So often those of us who would consider it legitimate to interpret Scripture with due consideration being given to the historical culture and context, especially in the issues relating to Biblical equality, are accused of not being true to the literal text. By posing such questions of the text we are said to be resorting to logic or reason to bolster our argument and this is seen as an unacceptable principle of interpretation. It is interesting to note that in John 7:24 Jesus says, “Think this through and you will see that I am right,” which meant, to the Pharisees and the crowd in this context, using their own powers of deductive reasoning. This is as it reads in the New Living Translation, while the KJV expresses it this way, “Judge not according to sight, but judge with righteous judgment.” Apparently the verb form of this word ‘judge’ suggests, separate out, select, choose, determine and, armed with this insight and knowledge, one is now equipped to pass judgment. (W.E. Vine – Expository Dictionary of New Testament Words)
In the passage under consideration Jesus is accused of having broken the Sabbath Law (John 7:16-24) and He attempts to reason with His accusers that His having made a man well on the Sabbath was a ‘righteous’ thing to do, thus superseding the Law in this instance. Along the way Jesus points out that the religious leaders are serving themselves in their application of Mosaic Law and in fact are ultimately determined to find an excuse to kill Him (vs. 19). The crowd too becomes incensed by this accusation directed at the Pharisees and declare Jesus to be demon possessed! Despite their rash outburst Jesus resorts to logic and reasonableness (vs. 21-23), asking his detractors to make a judgment on the basis of the ‘rightness’ of His argument.
He, Jesus, sets one law against another. The Sabbath Law, which is attributed to Moses’ era, as opposed to the rite of circumcision, which He points out (vs. 32) predates Moses, because it is a command given to Abraham. Jesus argues that if the ‘correct’ time to circumcise a male child happened to fall on the Sabbath it would be performed on the Sabbath so as not to defy the edicts of circumcision. By inference He suggests that this too is ‘work’ and therefore should not be done. But, as it is deemed a ‘righteous’ act it is therefore considered, on such occasions, not to be a violation of Sabbath Law. What Jesus would have the religious leaders and the crowd deduce from this is that His having made a man well, even though He did it on the Sabbath, was also a ‘righteous’ act and must also be seen as not violating Sabbath Law.
This passage of Scripture affirms for me two things:
1) It is perfectly acceptable to use my powers of reason and deduction when interpreting unclear passages of the Bible by investigating all of the available scriptural, traditional, historical and cultural evidence to support my growing conviction. Even to the weightier matters of the (apparently contradicting) law! Obviously, in the case cited above, Jesus’ full knowledge of the Law (see John 7:15) and the Mind behind its intent assists greatly in His attempts to help His detractors see reason and the ‘rightness’ of His argument.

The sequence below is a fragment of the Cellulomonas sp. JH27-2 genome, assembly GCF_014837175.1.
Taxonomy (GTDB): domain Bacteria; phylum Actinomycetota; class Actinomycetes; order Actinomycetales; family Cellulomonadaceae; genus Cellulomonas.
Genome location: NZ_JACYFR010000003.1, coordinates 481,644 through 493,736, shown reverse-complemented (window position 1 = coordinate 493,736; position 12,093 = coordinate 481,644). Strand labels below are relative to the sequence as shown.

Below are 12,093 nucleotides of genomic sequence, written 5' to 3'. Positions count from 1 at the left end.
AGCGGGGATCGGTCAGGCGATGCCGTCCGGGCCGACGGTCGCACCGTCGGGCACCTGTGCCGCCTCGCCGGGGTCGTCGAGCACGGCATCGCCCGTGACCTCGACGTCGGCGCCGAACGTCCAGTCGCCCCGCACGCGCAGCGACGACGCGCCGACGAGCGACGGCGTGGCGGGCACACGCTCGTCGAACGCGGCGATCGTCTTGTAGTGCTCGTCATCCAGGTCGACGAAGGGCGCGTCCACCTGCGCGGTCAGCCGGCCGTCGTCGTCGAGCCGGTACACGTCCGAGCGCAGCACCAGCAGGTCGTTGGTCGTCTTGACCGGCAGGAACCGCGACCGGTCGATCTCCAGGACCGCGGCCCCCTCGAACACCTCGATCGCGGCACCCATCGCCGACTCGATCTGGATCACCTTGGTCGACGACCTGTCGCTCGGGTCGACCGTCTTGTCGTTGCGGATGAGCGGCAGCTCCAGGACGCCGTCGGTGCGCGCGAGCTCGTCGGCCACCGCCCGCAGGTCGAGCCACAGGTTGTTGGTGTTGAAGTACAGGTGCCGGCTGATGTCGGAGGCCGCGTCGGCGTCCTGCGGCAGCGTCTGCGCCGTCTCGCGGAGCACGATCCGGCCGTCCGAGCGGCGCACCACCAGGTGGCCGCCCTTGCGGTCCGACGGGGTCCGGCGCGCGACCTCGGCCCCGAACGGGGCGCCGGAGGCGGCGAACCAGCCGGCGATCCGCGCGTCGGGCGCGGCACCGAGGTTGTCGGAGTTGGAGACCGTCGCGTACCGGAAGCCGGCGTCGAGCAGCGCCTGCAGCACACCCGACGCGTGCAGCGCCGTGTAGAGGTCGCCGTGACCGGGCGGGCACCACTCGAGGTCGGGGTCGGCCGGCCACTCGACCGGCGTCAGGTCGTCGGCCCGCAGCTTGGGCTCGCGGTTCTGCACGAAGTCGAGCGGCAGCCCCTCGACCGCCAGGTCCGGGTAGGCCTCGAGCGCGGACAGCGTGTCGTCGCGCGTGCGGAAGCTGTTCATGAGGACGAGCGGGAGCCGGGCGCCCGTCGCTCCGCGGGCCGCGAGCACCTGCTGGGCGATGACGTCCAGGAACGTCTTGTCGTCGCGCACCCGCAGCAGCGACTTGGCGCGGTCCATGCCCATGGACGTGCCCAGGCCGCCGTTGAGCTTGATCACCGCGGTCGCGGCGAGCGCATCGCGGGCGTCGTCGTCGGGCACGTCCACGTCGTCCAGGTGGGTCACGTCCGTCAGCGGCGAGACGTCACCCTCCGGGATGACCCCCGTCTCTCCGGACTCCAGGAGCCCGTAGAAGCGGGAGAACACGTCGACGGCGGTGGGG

2) When it comes to the matter of choosing which path to follow in respect to women and full Biblical equality I will always fall on the side of Jesus. His treatment of women, in a secular and religious culture that was unquestionably male dominated, demonstrates to me comprehensively God’s overarching attitude to women (see also John 14:8-11, 23-24). Therefore I cannot accept that God ever intended the sanctioning of male authority over women, or a hierarchy of any kind based on gender preference or creation order.
As in the case of Jesus setting one right act, ‘keeping the Sabbath’, over another right act, ‘doing good on the Sabbath’, the good won out. It seems to me that it is good to honour redeemed women fully, recognising their intrinsic value, equality and giftedness to share with men all the responsibilities of both the church and the home. Men should not be able to lead simply because they are men, they must demonstrate a calling and giftedness. On the other hand, women who are obviously gifted should not be denied opportunity to express and use their gifts in ministry, or the home, because of their gender. People are chosen by God to serve Him on the basis of their heart motivation and Spiritual giftedness, not by sexual preference. I do not see gender distinction in the teaching or actions of Jesus therefore I cannot see it in the heart or mind of God.
In accepting Biblical equality and mutual submission I believe with all my heart that I am following Jesus’ admonition in John 7:24, “To think this through and see that I (Jesus) am right.” (NLT) I would also encourage others, who have arrived at a similar conclusion not to be ashamed or denigrated because we are attempting to follow in the footsteps of the Master.